‘20,000 Leagues Under the Seas’ goes beneath the surface on Nemo’s morality
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The most famous scene in Jules Verne’s 19th-century sci-fi adventure novel “20,000 Leagues Under the Seas” involves an attack of giant squid on our protagonists’ submarine. I thought of that scene a few times during this enticing, sometimes spectacular but thematically overburdened Lookingglass Theatre adaptation, not just because of the anticipation of how this ever-clever troupe would stage it — which it does very well — but because it seems an apt metaphor for trying to adapt this sprawling epic in the first place.
It’s not just depicting sea creatures. Adaptors David Kersnar and Althos Low (a pen name for Steve Pickering and his adaptation development group) wrestle with everything from the title (is it “Under the Sea” or “Under the Seas”?) to the problematic nature of an all-male cast (they change two of the lead characters to women, which works exceptionally well), to the fact that “20,000 Leagues” has a sequel called “The Mysterious Island” (they turn that into a frame for this story, which creates all sorts of other issues to wrestle with, such as exactly which story they’re trying to tell), to the nature of the great, complex megalomaniac Captain Nemo (Kareem Bandealy), who has built this ultra-advanced submarine for reasons of both scientific exploration and vengeance.
That last issue actually becomes the almost exclusive thematic driver of this version. By conflating the original tale (in which the details of Nemo’s background and motivation were left vague) and sequel (where all was revealed), this show seeks to answer the question of whether Nemo is heroic or monstrous. This transforms the story from being one about Professor Morgan Aronnax (Kasey Foster) to one about Nemo.
“20,000 Leagues Under the Seas”
When: To Aug. 19
Where: Lookingglass Theatre, 821 N. Michigan
Run time: 2 hours and 20 minutes with one intermission
Aronnax is a marine expert and famed writer (in this version, a woman writing as a man a la George Sand, which generates its own intriguing tensions) who joins an expedition seeking to find out what has been destroying ships on the open seas. Once they find it and lose the battle, she becomes a prisoner on Nemo’s massive submarine, along with her erstwhile aide Brigette Conseil (Lanise Antoine Shelley) and the harpooner Ned Land (Walter Briggs). Caught up in the wonders of the marine world she can suddenly see up close, Aronnax loses, and then regains, a desire to escape.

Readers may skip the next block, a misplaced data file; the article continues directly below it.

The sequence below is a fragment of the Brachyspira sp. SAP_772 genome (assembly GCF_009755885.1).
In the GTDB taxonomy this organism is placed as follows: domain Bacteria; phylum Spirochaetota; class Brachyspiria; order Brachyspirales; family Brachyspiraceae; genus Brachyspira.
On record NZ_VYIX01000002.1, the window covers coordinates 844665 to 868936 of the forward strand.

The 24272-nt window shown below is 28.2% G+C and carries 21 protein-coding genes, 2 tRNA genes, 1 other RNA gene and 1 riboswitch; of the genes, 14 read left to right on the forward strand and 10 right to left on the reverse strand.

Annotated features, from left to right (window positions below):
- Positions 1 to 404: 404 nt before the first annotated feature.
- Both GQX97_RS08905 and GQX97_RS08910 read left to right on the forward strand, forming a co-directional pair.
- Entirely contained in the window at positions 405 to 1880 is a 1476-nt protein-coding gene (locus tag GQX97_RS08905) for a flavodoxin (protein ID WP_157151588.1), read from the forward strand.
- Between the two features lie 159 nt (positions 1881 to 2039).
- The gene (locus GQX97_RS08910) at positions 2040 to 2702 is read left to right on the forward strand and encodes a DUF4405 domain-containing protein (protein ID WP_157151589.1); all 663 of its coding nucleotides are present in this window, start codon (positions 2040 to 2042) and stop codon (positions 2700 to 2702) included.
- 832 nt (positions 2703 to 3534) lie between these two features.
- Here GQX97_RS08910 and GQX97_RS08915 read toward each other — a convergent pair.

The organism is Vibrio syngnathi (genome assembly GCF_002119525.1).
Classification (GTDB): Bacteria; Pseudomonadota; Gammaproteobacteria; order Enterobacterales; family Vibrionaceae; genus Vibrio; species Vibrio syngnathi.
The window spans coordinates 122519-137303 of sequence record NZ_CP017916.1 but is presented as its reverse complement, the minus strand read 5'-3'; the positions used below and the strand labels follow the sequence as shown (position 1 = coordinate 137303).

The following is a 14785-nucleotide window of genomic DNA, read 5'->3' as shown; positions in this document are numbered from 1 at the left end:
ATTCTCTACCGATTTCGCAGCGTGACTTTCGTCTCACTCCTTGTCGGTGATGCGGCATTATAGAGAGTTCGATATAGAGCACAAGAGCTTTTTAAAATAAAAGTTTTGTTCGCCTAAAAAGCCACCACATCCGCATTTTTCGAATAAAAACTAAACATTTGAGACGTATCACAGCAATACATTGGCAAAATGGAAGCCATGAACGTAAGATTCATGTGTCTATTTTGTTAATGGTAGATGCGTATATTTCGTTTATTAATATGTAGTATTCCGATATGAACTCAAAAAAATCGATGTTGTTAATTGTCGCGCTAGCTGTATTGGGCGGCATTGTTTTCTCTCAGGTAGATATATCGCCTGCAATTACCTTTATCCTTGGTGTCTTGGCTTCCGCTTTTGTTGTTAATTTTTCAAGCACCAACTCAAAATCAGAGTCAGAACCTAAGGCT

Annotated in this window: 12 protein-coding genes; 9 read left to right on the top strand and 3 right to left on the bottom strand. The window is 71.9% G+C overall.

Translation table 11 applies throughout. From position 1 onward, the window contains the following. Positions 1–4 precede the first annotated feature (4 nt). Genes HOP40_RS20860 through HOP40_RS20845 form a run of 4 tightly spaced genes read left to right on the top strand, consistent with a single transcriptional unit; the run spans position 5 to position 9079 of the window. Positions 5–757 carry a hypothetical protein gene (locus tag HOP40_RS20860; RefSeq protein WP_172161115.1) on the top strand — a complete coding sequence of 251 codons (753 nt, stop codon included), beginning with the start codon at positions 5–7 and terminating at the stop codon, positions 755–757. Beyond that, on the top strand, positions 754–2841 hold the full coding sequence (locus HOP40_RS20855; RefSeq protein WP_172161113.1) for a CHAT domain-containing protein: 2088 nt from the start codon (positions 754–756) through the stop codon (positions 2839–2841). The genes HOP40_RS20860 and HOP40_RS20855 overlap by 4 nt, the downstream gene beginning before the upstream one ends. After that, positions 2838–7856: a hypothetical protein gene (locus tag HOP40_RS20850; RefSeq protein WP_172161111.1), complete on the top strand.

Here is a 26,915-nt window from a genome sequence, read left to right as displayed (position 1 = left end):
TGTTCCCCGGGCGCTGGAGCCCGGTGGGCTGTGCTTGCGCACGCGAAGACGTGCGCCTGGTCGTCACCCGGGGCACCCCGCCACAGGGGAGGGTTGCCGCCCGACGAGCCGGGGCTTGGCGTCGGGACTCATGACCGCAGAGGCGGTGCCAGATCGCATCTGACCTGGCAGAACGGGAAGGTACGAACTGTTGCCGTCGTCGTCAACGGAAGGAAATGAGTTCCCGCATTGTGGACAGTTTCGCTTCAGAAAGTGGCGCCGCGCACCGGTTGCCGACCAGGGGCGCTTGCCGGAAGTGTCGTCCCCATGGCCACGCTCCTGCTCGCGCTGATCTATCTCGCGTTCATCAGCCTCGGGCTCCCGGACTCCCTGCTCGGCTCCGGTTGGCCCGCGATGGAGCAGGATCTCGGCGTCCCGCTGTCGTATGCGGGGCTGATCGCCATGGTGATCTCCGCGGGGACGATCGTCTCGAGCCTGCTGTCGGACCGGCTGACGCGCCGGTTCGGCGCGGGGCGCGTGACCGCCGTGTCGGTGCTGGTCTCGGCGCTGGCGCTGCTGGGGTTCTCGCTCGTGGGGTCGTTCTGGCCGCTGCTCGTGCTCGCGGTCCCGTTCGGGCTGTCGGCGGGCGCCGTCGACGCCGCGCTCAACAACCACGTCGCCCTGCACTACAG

It’s as if a hundred years from now someone wanted to redo the original “Star Wars,” and decided to focus on Darth Vader’s history from the start, rather than just telling us a focused tale of young adult Luke Skywalker and his adventures. It’s a good story, or stories. It’s just weighed down trying to do too much, and loses sight of the original appeal of what made the whole thing a hit in the first place. Hint: It wasn’t because it appreciated the evils of imperialism, although it acknowledged them.
It’s when the show wrestles with the more immediate requirements of theatrical creativity that it is most satisfying. When people first climb into the submarine from above, the center of the thrust stage in Todd Rosenthal’s oft-ingenious set design starts to rise. We get the sense that we are descending into the submerged part of the vehicle, dubbed Nautilus.
So finally, back to that squid attack, which does turn out to be a pretty terrific sequence. We see a giant eye peeking in through one of the observation windows, followed by loud sounds of trauma to the Nautilus, with sound designer Rick Sims evoking echoing reverberations of metal. And then, the attack itself, which here focuses on an individual giant tentacle, in a complex and impressive bit of oversized puppetry (from Blair Thomas, Tom Lee and Chris Wooten) battling Conseil, with the help of circus choreographer Sylvia Hernandez-DiStasio.
The scene itself is fun, filled with a sense of adventure combined with whimsy, and a worthy display of sheer creativity. It’s very pleasurable to see Kersnar and his design and movement team do battle with Verne’s imagination. Unfortunately, a scene with a pearl diver had a technical problem at the press performance, which required the excising of the sequence. Still, what would they do with a walk on the ocean floor, or the visit to Atlantis, or the great Maelstom (or whirlpool of doom)? Alas, those scenes are simply narrated, tossed overboard to enable the focus on Nemo and the unresolvable quandary of his morality.
In the end, this show feels like a good start with great bits, that needs above all a more consistent sense of wonder and excitement about the still-unknown marine world. More depiction of the physical Maelstrom, please, and less focus on the moral one.
Steven Oxman is a Chicago-based freelance writer.